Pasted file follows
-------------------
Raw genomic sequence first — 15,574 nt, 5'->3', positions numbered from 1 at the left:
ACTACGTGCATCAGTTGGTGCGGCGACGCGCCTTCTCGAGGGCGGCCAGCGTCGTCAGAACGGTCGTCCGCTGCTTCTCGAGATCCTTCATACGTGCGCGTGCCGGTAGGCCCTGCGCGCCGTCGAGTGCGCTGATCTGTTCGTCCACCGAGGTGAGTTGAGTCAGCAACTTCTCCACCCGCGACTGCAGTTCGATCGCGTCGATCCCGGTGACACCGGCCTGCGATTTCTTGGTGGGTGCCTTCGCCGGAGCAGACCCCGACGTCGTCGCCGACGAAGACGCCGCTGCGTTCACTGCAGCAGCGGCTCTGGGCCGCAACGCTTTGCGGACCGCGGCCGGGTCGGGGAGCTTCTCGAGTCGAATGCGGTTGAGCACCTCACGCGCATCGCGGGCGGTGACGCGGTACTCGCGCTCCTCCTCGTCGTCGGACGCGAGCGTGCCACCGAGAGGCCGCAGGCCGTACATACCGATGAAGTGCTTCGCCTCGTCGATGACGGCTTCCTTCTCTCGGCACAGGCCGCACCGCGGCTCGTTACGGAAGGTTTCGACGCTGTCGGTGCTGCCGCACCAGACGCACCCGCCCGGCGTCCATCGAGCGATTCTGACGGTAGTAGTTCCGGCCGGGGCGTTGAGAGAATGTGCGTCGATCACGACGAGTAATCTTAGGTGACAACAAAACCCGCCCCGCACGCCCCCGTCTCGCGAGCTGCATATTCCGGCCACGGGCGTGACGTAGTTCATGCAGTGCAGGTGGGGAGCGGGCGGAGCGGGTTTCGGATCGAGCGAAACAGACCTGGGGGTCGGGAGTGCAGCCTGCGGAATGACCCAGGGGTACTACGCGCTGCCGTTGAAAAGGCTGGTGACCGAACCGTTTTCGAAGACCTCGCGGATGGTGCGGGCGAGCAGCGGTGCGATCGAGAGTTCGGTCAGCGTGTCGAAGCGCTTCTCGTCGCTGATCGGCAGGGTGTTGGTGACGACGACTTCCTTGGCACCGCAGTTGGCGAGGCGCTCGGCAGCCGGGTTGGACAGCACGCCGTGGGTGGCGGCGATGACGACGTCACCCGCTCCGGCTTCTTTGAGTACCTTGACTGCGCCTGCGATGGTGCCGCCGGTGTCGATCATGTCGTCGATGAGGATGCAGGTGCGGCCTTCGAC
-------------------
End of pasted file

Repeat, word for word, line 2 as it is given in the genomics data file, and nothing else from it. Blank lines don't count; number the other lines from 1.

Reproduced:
ACTACGTGCATCAGTTGGTGCGGCGACGCGCCTTCTCGAGGGCGGCCAGCGTCGTCAGAACGGTCGTCCGCTGCTTCTCGAGATCCTTCATACGTGCGCGTGCCGGTAGGCCCTGCGCGCCGTCGAGTGCGCTGATCTGTTCGTCCACCGAGGTGAGTTGAGTCAGCAACTTCTCCACCCGCGACTGCAGTTCGATCGCGTCGATCCCGGTGACACCGGCCTGCGATTTCTTGGTGGGTGCCTTCGCCGGAGCAGACCCCGACGTCGTCGCCGACGAAGACGCCGCTGCGTTCACTGCAGCAGCGGCTCTGGGCCGCAACGCTTTGCGGACCGCGGCCGGGTCGGGGAGCTTCTCGAGTCGAATGCGGTTGAGCACCTCACGCGCATCGCGGGCGGTGACGCGGTACTCGCGCTCCTCCTCGTCGTCGGACGCGAGCGTGCCACCGAGAGGCCGCAGGCCGTACATACCGATGAAGTGCTTCGCCTCGTCGATGACGGCTTCCTTCTCTCGGCACAGGCCGCACCGCGGCTCGTTACGGAAGGTTTCGACGCTGTCGGTGCTGCCGCACCAGACGCACCCGCCCGGCGTCCATCGAGCGATTCTGACGGTAGTAGTTCCGGCCGGGGCGTTGAGAGAATGTGCGTCGATCACGACGAGTAATCTTAGGTGACAACAAAACCCGCCCCGCACGCCCCCGTCTCGCGAGCTGCATATTCCGGCCACGGGCGTGACGTAGTTCATGCAGTGCAGGTGGGGAGCGGGCGGAGCGGGTTTCGGATCGAGCGAAACAGACCTGGGGGTCGGGAGTGCAGCCTGCGGAATGACCCAGGGGTACTACGCGCTGCCGTTGAAAAGGCTGGTGACCGAACCGTTTTCGAAGACCTCGCGGATGGTGCGGGCGAGCAGCGGTGCGATCGAGAGTTCGGTCAGCGTGTCGAAGCGCTTCTCGTCGCTGATCGGCAGGGTGTTGGTGACGACGACTTCCTTGGCACCGCAGTTGGCGAGGCGCTCGGCAGCCGGGTTGGACAGCACGCCGTGGGTGGCGGCGATGACGACGTCACCCGCTCCGGCTTCTTTGAGTACCTTGACTGCGCCTGCGATGGTGCCGCCGGTGTCGATCATGTCGTCGATGAGGATGCAGGTGCGGCCTTCGAC